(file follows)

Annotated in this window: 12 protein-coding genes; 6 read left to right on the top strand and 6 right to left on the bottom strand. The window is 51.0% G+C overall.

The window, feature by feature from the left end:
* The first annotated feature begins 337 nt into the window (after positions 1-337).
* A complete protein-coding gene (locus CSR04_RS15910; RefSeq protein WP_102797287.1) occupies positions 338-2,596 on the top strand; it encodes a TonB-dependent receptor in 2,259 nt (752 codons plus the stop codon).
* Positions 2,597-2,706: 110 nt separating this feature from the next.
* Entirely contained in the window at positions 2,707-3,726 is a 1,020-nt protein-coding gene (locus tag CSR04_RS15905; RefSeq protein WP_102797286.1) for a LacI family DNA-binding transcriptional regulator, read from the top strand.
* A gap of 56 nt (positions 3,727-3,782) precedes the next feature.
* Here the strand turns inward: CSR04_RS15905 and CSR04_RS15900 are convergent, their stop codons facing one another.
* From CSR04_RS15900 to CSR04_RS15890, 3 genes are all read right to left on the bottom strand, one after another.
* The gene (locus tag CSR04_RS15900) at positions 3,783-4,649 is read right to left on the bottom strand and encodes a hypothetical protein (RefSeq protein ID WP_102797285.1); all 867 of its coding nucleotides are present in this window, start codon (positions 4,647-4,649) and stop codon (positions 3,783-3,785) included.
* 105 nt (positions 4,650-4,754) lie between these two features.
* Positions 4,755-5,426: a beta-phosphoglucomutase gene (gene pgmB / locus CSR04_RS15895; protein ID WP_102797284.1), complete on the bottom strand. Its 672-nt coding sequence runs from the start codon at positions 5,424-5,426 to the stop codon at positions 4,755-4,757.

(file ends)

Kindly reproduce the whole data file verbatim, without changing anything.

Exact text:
Annotated in this window: 12 protein-coding genes; 6 read left to right on the top strand and 6 right to left on the bottom strand. The window is 51.0% G+C overall.

The window, feature by feature from the left end:
* The first annotated feature begins 337 nt into the window (after positions 1-337).
* A complete protein-coding gene (locus CSR04_RS15910; RefSeq protein WP_102797287.1) occupies positions 338-2,596 on the top strand; it encodes a TonB-dependent receptor in 2,259 nt (752 codons plus the stop codon).
* Positions 2,597-2,706: 110 nt separating this feature from the next.
* Entirely contained in the window at positions 2,707-3,726 is a 1,020-nt protein-coding gene (locus tag CSR04_RS15905; RefSeq protein WP_102797286.1) for a LacI family DNA-binding transcriptional regulator, read from the top strand.
* A gap of 56 nt (positions 3,727-3,782) precedes the next feature.
* Here the strand turns inward: CSR04_RS15905 and CSR04_RS15900 are convergent, their stop codons facing one another.
* From CSR04_RS15900 to CSR04_RS15890, 3 genes are all read right to left on the bottom strand, one after another.
* The gene (locus tag CSR04_RS15900) at positions 3,783-4,649 is read right to left on the bottom strand and encodes a hypothetical protein (RefSeq protein ID WP_102797285.1); all 867 of its coding nucleotides are present in this window, start codon (positions 4,647-4,649) and stop codon (positions 3,783-3,785) included.
* 105 nt (positions 4,650-4,754) lie between these two features.
* Positions 4,755-5,426: a beta-phosphoglucomutase gene (gene pgmB / locus CSR04_RS15895; protein ID WP_102797284.1), complete on the bottom strand. Its 672-nt coding sequence runs from the start codon at positions 5,424-5,426 to the stop codon at positions 4,755-4,757.